My First Trip to the “King of the Peak”
Chemistry team rider Blake Jones is giving me the opportunity to go to one of the most famous skins events of all time, Quiksilver’s King of the Peak. Blake claims this event is the best event to be a part of as well as watch. I’m a little skeptical of this claim and I honestly don’t give Florida the respect it deserves a lot of times when it comes down to waves, so he put his money where his mouth is and is flying me over to prove it. I’m looking forward to a little Southern hospitality and the company of the Jones family.
Easily one of the toughest surfing contests on the entire Eastern Seaboard to win, the 15th Annual Quiksilver King Of The Peak returns to Sebastian Inlet, FL, with a waiting period stretching from November 7th to November 15th. Year after year, KOP Contest Director Matt Kechele fills 92 heat slots, drawing several touted international pros away from their respective November preoccupations to challenge Floridas best in an idyllic playing field.
The history of past KOPs reads nicely, with ASP World Champions, former WCT notables, and freesurfing savants sprinkled into the mix of local legends and top East Coast pros. But one must also consider all the underground talents that have gained notoriety here amongst the Sebastian hierarchy. Originally conceptualized in 1995 by Kelly Slater, who wanted to institute a homegrown event at the place where he first started pushing performance barriers, the inaugural King Of The Peak doubled as a fundraiser to bring attention to the potential closing of Slaters alma mater, Cocoa Beach Jr./Sr. High School.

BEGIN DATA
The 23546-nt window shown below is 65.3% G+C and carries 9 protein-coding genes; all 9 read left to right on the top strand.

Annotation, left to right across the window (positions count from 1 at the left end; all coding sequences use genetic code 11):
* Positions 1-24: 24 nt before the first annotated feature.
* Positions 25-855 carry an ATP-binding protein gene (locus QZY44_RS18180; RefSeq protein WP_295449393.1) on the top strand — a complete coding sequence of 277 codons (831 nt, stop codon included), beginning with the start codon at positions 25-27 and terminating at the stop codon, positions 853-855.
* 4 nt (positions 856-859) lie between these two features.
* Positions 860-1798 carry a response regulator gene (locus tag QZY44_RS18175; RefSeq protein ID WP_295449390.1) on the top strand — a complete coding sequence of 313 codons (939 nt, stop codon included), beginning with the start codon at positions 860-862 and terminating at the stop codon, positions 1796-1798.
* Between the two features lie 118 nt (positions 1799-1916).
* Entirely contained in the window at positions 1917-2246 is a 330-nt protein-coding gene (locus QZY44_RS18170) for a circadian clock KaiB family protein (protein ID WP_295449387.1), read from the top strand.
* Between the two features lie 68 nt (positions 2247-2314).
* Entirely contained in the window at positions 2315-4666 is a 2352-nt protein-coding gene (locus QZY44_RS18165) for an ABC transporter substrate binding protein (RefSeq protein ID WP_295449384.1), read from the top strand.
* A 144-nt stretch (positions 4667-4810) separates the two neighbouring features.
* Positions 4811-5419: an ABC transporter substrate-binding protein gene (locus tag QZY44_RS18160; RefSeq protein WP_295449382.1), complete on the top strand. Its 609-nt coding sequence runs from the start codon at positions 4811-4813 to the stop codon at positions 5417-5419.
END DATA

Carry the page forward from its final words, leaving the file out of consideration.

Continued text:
Today, the King Of The Peak remains the nations most popular skins event. The unique format is both equitable and fair, leveling the playing field as all entrants names are thrown into a hat and then randomly selected. This produces eclectic match-ups throughout the draw, and on the second day of competition, the drawn names are then flipped upside down, shuffling the field and allowing each competitor a second chance at redemption and the prize purse, typically $250 a skin. To add to the drama, a surfer must determine what he feels will be his best wave in each heat by holding his hands up after the completion of the scoring ride, making a Ã¢â‚¬Å“claim.Ã¢â‚¬Â At that point, the surfer must then exit the water, and his score is called out to give his fellow competitors an idea of what they need to post to earn a fistful of dollars and advancement into the next bracket.
The highest scorer in each heat can then rest up during the following 20-minute heat before heading back into battle, making the KOP a test of endurance as well as performance. Quiksilver has applied this same format to its King Of The Groms events, as Kechele affirms that this raises the level of action. With each surfer being scored on his single best wave, his opponents are forced to take greater risks and go for broke. Look for many former Kings to return to Sebastian Inlet this weekend, as well as the new lions stepping into the arena, all looking to add their names to the illustrious list of KOP royalty!